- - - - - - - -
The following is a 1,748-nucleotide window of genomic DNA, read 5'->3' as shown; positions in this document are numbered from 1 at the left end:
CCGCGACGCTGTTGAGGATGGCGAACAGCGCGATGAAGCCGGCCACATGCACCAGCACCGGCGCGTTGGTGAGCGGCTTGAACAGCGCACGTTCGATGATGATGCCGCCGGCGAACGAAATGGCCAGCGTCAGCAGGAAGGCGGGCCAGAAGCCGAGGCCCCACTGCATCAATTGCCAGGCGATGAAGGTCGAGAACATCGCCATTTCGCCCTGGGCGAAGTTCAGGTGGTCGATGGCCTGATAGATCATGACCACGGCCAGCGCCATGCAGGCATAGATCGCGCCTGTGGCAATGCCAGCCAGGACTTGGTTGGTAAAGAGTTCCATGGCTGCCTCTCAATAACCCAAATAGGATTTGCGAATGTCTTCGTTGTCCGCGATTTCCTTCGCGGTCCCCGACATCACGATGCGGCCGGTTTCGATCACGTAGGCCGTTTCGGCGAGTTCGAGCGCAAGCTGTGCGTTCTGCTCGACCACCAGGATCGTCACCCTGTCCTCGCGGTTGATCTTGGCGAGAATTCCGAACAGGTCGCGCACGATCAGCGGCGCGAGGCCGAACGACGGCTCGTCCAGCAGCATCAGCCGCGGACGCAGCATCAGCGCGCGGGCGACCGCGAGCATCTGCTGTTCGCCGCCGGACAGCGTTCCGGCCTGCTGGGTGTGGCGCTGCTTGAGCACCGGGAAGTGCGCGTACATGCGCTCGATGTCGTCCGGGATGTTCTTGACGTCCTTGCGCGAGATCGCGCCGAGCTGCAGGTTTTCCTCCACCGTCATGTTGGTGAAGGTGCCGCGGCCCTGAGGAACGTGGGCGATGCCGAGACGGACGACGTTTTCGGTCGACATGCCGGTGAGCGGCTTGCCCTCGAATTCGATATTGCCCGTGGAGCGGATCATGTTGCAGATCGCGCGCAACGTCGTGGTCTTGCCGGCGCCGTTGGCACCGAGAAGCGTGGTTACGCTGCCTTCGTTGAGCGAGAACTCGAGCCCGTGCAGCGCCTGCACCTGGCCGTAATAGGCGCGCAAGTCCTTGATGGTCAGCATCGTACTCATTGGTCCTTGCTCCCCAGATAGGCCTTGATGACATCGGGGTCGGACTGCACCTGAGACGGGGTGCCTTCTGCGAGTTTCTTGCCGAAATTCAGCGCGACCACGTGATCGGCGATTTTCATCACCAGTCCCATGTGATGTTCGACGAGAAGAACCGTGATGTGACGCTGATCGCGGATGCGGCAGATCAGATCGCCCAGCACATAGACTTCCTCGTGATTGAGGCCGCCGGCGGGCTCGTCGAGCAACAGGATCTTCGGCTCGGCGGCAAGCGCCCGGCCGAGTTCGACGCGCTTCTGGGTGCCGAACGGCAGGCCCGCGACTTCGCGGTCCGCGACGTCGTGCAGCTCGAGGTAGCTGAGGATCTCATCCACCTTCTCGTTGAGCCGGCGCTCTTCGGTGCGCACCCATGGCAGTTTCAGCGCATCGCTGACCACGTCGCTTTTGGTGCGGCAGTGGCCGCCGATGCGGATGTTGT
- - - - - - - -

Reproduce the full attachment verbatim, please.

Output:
The following is a 1,748-nucleotide window of genomic DNA, read 5'->3' as shown; positions in this document are numbered from 1 at the left end:
CCGCGACGCTGTTGAGGATGGCGAACAGCGCGATGAAGCCGGCCACATGCACCAGCACCGGCGCGTTGGTGAGCGGCTTGAACAGCGCACGTTCGATGATGATGCCGCCGGCGAACGAAATGGCCAGCGTCAGCAGGAAGGCGGGCCAGAAGCCGAGGCCCCACTGCATCAATTGCCAGGCGATGAAGGTCGAGAACATCGCCATTTCGCCCTGGGCGAAGTTCAGGTGGTCGATGGCCTGATAGATCATGACCACGGCCAGCGCCATGCAGGCATAGATCGCGCCTGTGGCAATGCCAGCCAGGACTTGGTTGGTAAAGAGTTCCATGGCTGCCTCTCAATAACCCAAATAGGATTTGCGAATGTCTTCGTTGTCCGCGATTTCCTTCGCGGTCCCCGACATCACGATGCGGCCGGTTTCGATCACGTAGGCCGTTTCGGCGAGTTCGAGCGCAAGCTGTGCGTTCTGCTCGACCACCAGGATCGTCACCCTGTCCTCGCGGTTGATCTTGGCGAGAATTCCGAACAGGTCGCGCACGATCAGCGGCGCGAGGCCGAACGACGGCTCGTCCAGCAGCATCAGCCGCGGACGCAGCATCAGCGCGCGGGCGACCGCGAGCATCTGCTGTTCGCCGCCGGACAGCGTTCCGGCCTGCTGGGTGTGGCGCTGCTTGAGCACCGGGAAGTGCGCGTACATGCGCTCGATGTCGTCCGGGATGTTCTTGACGTCCTTGCGCGAGATCGCGCCGAGCTGCAGGTTTTCCTCCACCGTCATGTTGGTGAAGGTGCCGCGGCCCTGAGGAACGTGGGCGATGCCGAGACGGACGACGTTTTCGGTCGACATGCCGGTGAGCGGCTTGCCCTCGAATTCGATATTGCCCGTGGAGCGGATCATGTTGCAGATCGCGCGCAACGTCGTGGTCTTGCCGGCGCCGTTGGCACCGAGAAGCGTGGTTACGCTGCCTTCGTTGAGCGAGAACTCGAGCCCGTGCAGCGCCTGCACCTGGCCGTAATAGGCGCGCAAGTCCTTGATGGTCAGCATCGTACTCATTGGTCCTTGCTCCCCAGATAGGCCTTGATGACATCGGGGTCGGACTGCACCTGAGACGGGGTGCCTTCTGCGAGTTTCTTGCCGAAATTCAGCGCGACCACGTGATCGGCGATTTTCATCACCAGTCCCATGTGATGTTCGACGAGAAGAACCGTGATGTGACGCTGATCGCGGATGCGGCAGATCAGATCGCCCAGCACATAGACTTCCTCGTGATTGAGGCCGCCGGCGGGCTCGTCGAGCAACAGGATCTTCGGCTCGGCGGCAAGCGCCCGGCCGAGTTCGACGCGCTTCTGGGTGCCGAACGGCAGGCCCGCGACTTCGCGGTCCGCGACGTCGTGCAGCTCGAGGTAGCTGAGGATCTCATCCACCTTCTCGTTGAGCCGGCGCTCTTCGGTGCGCACCCATGGCAGTTTCAGCGCATCGCTGACCACGTCGCTTTTGGTGCGGCAGTGGCCGCCGATGCGGATGTTGT